Trump instructed agencies to find ways to minimise needless economic burdens, but the way ahead is still unclear. He stood to his promise to repeal Obamacare the very first day but its only half job done as he said that Obamacare would be repealed and replaced simultaneously. Donald Trump, a very good businessperson has smartly played the card of simultaneously replacing Obamacare and bought a considerable time. The transition period between abolishing parts of current Policy and introducing new points could take several months or maybe more than a year. Many people are furious over Trump for not having draft of a new policy ready before repealing the Affordable Care Act, which could in fact create a chaos in the market between insurers and insured citizens. A recent study published by the Congressional Budget Office stated that “The number of people who are uninsured would increase by 18 million in the first new plan year following enactment of the bill. Later, after the elimination of the ACA’s expansion of Medicaid eligibility and of subsidies for insurance purchased through the ACA marketplaces, that number would increase to 27 million, and then to 32 million in 2026. Premiums in the non-group market (for individual policies purchased through the marketplaces or directly from insurers) would increase by 20 percent to 25 percent, relative to projections under current law in the first new plan year following enactment. The increase would reach about 50 percent in the year following the elimination of the Medicaid expansion and the marketplace subsidies, and premiums would about double by 2026”.

As the GDP of USA is on a 5-year low and every day as fresh Executive Orders are being signed by the new president, the Republicans are worried for the future of the country. A joint CBO and JCT estimates that repealing ACA would increase the federal budget deficit of the country by $137 billion over the period from 2016-25. However, GDP may average around 0.7% over 2021-25 due to repeal, owing to increase in economic outputs. On the other hand, savings due to repealing the insurance coverage under the Obamacare would grow at extremely slow rates. The cost benefit ratio is quite uncertain considering the health of Americans is at stake. There is an estimated rise in uninsured nonelderly population by 22 million in 2017 as compared to same subject group projection under Obama led ACA. Moreover, individually purchased coverage or via Medicaid is also expected to fall by 30-32 million. On the other hand, employment based coverage is expected to go up by 8 million. Does those figures give an insight into Trump’s “Insurance for Everybody”? Well, that is still speculative.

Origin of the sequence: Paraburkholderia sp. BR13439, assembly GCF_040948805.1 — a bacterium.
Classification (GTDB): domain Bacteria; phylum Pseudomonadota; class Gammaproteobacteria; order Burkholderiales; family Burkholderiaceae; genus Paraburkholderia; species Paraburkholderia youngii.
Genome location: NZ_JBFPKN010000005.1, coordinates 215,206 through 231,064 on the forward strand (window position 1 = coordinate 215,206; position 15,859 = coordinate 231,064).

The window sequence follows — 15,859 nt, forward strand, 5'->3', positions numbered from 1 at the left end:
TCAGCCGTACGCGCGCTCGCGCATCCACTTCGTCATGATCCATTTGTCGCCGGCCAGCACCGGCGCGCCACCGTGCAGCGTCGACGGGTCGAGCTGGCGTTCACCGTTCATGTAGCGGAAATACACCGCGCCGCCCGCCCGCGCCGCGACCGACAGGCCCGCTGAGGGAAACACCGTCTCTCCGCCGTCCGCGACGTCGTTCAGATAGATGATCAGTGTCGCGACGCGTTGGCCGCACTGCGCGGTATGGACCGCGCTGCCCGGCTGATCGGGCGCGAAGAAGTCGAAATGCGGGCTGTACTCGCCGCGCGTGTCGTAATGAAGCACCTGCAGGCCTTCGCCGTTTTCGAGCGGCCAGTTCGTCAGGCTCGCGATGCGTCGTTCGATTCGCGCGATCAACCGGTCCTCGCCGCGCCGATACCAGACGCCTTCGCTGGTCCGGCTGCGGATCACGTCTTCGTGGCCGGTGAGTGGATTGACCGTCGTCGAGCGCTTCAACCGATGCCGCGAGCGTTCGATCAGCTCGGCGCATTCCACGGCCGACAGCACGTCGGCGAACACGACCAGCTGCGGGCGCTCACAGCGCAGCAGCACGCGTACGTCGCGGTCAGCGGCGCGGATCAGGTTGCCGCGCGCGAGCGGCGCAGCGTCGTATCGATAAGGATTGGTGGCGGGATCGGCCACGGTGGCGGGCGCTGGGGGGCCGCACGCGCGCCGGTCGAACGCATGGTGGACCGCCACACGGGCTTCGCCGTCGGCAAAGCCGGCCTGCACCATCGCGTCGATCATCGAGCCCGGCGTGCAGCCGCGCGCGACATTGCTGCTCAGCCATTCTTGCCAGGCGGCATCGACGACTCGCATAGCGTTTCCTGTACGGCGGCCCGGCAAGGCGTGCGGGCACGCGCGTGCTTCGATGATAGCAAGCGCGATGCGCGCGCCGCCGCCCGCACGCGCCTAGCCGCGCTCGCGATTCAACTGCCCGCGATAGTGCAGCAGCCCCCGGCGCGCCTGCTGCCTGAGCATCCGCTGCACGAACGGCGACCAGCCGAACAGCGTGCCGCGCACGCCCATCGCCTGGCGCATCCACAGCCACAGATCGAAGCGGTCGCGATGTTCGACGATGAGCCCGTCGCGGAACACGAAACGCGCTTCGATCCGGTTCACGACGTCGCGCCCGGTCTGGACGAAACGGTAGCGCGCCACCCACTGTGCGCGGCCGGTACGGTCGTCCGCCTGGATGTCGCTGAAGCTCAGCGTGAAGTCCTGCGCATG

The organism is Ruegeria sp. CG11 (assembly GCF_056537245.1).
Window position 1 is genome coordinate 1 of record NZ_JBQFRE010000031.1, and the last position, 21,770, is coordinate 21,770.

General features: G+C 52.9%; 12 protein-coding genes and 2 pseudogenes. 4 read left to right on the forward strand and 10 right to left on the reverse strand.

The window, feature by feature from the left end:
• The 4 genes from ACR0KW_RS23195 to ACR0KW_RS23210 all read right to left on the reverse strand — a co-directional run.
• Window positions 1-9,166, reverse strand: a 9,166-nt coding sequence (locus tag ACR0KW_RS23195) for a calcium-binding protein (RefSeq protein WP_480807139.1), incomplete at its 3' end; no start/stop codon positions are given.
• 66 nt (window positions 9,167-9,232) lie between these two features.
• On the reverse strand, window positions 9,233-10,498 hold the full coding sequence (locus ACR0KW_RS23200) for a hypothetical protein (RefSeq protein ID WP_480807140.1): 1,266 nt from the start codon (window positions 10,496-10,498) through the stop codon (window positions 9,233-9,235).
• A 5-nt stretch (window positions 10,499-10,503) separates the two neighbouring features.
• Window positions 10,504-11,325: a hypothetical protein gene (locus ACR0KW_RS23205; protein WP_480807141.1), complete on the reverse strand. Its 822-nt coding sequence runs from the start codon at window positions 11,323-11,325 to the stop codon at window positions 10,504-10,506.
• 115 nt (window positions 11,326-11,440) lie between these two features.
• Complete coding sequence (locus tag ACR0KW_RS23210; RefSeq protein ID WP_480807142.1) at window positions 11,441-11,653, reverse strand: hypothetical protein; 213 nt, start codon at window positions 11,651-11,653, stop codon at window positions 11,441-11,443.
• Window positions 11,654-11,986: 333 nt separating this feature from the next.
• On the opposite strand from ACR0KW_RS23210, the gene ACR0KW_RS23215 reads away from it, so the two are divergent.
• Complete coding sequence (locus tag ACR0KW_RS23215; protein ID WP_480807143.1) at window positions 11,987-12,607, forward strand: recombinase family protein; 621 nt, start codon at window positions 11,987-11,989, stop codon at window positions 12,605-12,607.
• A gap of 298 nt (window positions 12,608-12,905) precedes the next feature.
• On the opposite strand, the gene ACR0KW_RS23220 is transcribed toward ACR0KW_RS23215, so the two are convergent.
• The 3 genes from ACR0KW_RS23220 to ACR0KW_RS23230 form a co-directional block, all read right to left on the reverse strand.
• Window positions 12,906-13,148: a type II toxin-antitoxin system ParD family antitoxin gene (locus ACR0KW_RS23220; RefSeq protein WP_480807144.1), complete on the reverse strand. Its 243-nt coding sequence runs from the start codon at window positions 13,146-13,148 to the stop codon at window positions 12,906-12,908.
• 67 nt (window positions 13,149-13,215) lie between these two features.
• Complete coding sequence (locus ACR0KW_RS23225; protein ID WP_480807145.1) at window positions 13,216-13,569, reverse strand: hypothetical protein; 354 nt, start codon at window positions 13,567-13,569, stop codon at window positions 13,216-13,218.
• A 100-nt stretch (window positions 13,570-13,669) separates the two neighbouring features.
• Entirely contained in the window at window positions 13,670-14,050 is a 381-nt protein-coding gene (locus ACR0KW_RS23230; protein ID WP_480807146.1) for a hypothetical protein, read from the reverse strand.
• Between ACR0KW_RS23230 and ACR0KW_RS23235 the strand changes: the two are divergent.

Recently, Trump reiterated “But they’ll be beautifully covered. I do not want single payer. What I do want is to be able to take care of people.” This multiplayer approach in providing a universal and affordable healthcare would be the toughest challenge for the new US President. If this idea of broader coverage at affordable cost becomes successful, it would definitely draw several lessons in healthcare for countries all over the world to follow. The fine structure of new law is still awaited. This transition period between repeal and replace is the critical one. Republican representative Diane Black at a weekly address reassured the ‘smoothness’ of this period. Putting the healthcare in hands of people seems to be a key Republican Agenda for making “America Great Again”. It would be definitely interesting to witness if Trump could make “Healthcare affordable again’’ and “America healthier again”.